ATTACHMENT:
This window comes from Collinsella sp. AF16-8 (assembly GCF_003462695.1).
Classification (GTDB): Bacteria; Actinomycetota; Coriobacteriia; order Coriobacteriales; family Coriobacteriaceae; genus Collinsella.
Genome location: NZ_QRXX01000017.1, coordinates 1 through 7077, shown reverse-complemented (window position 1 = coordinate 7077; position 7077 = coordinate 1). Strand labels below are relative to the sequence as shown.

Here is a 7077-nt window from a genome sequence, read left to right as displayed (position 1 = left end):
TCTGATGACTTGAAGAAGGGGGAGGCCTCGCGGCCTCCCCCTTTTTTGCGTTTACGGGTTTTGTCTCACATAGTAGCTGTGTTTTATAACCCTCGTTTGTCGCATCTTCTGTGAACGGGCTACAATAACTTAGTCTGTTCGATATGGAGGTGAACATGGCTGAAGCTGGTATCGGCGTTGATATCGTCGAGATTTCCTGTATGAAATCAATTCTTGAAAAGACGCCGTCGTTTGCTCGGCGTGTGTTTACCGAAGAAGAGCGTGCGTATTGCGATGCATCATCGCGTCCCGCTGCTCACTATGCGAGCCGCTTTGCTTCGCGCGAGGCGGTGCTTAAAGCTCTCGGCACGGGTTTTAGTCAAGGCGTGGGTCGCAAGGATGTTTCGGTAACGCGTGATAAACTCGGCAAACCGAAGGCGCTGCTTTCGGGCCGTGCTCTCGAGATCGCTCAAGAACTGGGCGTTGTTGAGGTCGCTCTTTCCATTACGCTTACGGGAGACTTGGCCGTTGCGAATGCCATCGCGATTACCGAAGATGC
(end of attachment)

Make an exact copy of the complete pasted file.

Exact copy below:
This window comes from Collinsella sp. AF16-8 (assembly GCF_003462695.1).
Classification (GTDB): Bacteria; Actinomycetota; Coriobacteriia; order Coriobacteriales; family Coriobacteriaceae; genus Collinsella.
Genome location: NZ_QRXX01000017.1, coordinates 1 through 7077, shown reverse-complemented (window position 1 = coordinate 7077; position 7077 = coordinate 1). Strand labels below are relative to the sequence as shown.

Here is a 7077-nt window from a genome sequence, read left to right as displayed (position 1 = left end):
TCTGATGACTTGAAGAAGGGGGAGGCCTCGCGGCCTCCCCCTTTTTTGCGTTTACGGGTTTTGTCTCACATAGTAGCTGTGTTTTATAACCCTCGTTTGTCGCATCTTCTGTGAACGGGCTACAATAACTTAGTCTGTTCGATATGGAGGTGAACATGGCTGAAGCTGGTATCGGCGTTGATATCGTCGAGATTTCCTGTATGAAATCAATTCTTGAAAAGACGCCGTCGTTTGCTCGGCGTGTGTTTACCGAAGAAGAGCGTGCGTATTGCGATGCATCATCGCGTCCCGCTGCTCACTATGCGAGCCGCTTTGCTTCGCGCGAGGCGGTGCTTAAAGCTCTCGGCACGGGTTTTAGTCAAGGCGTGGGTCGCAAGGATGTTTCGGTAACGCGTGATAAACTCGGCAAACCGAAGGCGCTGCTTTCGGGCCGTGCTCTCGAGATCGCTCAAGAACTGGGCGTTGTTGAGGTCGCTCTTTCCATTACGCTTACGGGAGACTTGGCCGTTGCGAATGCCATCGCGATTACCGAAGATGC